• Erin Inclan

8 Effective Practices for Women's Digital Development

Updated: Jan 25




Revi Sterling, director of USAID’s WomenConnect Challenge, says the gender digital divide is growing. Yet women are the key to successful digital development. We asked her to share best practices for using technology to reach and empower women. Here’s what she said.


The best practices for any development sector — women’s digital development or otherwise — are based on an understanding of the end-user in the most holistic sense possible. Technologies need to be appropriate for all the constraints that women face, be it literacy, cost, safety, security, or relevance. More than that, technology needs to fit a woman’s lifestyle. For example, setting up a mobile money program but having strangers as mobile money agents isn’t going to work.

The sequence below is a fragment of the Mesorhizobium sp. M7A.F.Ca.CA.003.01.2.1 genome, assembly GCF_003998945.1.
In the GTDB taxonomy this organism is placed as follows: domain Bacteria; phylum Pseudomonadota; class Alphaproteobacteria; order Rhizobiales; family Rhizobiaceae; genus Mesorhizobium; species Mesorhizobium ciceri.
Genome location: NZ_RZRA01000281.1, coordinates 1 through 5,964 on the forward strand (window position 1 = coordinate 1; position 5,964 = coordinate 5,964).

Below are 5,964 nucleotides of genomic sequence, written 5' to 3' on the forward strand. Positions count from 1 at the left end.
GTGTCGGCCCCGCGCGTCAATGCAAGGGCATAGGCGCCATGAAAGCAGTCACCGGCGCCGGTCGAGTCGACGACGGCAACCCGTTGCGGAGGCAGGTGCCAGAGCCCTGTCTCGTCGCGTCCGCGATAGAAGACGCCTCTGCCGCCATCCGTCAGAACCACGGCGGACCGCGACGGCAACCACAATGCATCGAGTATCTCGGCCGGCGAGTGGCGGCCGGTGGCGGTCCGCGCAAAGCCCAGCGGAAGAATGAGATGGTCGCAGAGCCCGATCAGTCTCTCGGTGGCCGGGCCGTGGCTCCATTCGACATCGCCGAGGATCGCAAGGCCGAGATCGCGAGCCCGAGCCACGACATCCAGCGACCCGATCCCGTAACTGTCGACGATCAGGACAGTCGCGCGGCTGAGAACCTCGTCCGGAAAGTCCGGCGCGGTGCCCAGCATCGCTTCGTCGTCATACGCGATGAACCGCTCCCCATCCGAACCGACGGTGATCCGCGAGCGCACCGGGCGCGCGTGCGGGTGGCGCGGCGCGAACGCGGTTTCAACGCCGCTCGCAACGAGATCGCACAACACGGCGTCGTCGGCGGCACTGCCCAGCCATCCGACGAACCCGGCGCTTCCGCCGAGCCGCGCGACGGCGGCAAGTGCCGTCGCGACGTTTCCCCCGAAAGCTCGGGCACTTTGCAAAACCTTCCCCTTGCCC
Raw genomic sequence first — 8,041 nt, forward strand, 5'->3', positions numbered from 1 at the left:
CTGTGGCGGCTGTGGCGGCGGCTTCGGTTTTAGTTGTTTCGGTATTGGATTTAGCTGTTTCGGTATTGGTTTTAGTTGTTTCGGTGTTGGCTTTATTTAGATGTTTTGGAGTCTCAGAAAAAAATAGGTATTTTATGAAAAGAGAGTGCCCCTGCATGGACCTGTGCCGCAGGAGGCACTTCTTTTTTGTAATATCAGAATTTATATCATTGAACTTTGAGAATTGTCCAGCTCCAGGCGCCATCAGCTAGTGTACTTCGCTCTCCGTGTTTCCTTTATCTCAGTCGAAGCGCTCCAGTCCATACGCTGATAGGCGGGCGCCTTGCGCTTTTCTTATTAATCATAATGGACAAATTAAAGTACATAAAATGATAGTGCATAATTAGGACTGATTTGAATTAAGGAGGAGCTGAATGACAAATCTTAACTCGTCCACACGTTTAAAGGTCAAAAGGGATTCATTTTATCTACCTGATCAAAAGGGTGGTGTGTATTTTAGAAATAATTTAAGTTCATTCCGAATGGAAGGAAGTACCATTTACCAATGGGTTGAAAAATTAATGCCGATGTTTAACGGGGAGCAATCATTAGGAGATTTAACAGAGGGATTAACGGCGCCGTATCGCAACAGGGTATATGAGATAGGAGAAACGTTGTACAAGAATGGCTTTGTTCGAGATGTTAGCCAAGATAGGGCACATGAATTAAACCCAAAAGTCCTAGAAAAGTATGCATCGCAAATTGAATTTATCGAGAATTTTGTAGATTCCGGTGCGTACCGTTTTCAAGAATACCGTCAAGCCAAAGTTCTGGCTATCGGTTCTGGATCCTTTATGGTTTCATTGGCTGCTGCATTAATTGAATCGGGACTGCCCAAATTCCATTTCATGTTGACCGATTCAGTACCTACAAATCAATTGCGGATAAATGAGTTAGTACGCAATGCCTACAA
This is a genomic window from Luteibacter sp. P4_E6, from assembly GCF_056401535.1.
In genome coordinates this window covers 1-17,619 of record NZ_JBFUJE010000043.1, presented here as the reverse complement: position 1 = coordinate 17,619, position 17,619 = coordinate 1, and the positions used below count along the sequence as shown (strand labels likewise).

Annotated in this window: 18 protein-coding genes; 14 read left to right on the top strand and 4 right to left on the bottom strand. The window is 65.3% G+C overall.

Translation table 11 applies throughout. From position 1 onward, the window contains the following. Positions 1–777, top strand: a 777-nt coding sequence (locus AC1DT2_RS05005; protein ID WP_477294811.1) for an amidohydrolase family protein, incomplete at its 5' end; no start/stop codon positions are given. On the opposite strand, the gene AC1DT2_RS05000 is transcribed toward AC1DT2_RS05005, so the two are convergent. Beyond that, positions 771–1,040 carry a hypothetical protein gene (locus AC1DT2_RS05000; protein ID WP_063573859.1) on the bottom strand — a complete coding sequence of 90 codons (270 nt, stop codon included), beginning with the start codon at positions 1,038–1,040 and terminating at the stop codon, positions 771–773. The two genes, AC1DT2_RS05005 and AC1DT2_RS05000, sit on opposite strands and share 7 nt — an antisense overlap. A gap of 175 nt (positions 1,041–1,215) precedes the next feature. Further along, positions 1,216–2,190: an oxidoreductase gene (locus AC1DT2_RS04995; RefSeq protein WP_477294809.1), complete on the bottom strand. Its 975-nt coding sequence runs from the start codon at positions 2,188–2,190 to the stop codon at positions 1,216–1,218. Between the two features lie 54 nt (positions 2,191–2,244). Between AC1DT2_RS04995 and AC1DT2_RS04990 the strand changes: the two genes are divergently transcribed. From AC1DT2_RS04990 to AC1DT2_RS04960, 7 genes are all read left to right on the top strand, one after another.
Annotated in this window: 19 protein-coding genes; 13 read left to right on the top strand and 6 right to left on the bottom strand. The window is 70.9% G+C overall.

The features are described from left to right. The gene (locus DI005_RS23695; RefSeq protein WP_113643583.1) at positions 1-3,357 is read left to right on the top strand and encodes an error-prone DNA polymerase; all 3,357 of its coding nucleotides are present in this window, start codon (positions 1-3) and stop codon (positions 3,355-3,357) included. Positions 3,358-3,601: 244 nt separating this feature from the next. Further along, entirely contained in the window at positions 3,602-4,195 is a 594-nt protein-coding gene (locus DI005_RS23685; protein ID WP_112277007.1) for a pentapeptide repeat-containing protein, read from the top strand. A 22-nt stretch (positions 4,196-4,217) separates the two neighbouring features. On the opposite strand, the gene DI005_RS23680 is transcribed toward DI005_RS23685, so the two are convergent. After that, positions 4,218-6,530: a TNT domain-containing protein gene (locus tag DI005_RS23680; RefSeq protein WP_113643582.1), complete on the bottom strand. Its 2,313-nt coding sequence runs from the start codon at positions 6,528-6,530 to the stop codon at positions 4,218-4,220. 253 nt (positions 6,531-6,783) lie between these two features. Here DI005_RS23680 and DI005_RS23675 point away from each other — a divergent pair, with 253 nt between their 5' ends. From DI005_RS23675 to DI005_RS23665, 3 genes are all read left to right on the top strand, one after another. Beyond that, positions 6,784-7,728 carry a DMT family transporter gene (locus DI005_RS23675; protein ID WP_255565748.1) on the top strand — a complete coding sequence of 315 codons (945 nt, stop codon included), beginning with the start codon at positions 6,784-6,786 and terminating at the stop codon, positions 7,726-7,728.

It’s important to know what a woman’s family and society will let her do or spend, or where they will allow her to go. Also, find out what her aspirations and information needs are. Only then can we start to address the gaps and create viable tech-based solutions. Here are some effective practices that everyone should be aware of.


1. Consider interactive methods


With illiterate populations and speakers of unwritten languages (languages without UNICODE support), it's critical to have voice- and symbol-based input systems. The human-computer interaction model is key, as is having the end-users help design the symbols. Pre-testing is essential. Remember, time is expressed differently in different cultures, as are directions and location. There's good literature on alternative interfaces from Medhi et al and Dodson et al. Check out Vikalpdesign and Digital Empowerment Foundation. Don’t discount interactive voice and video platforms for reach and efficacy.


The Talking Book’s symbol-based interface was designed with users in Ghana.

2. Bridge the connectivity gap with online/offline hybrids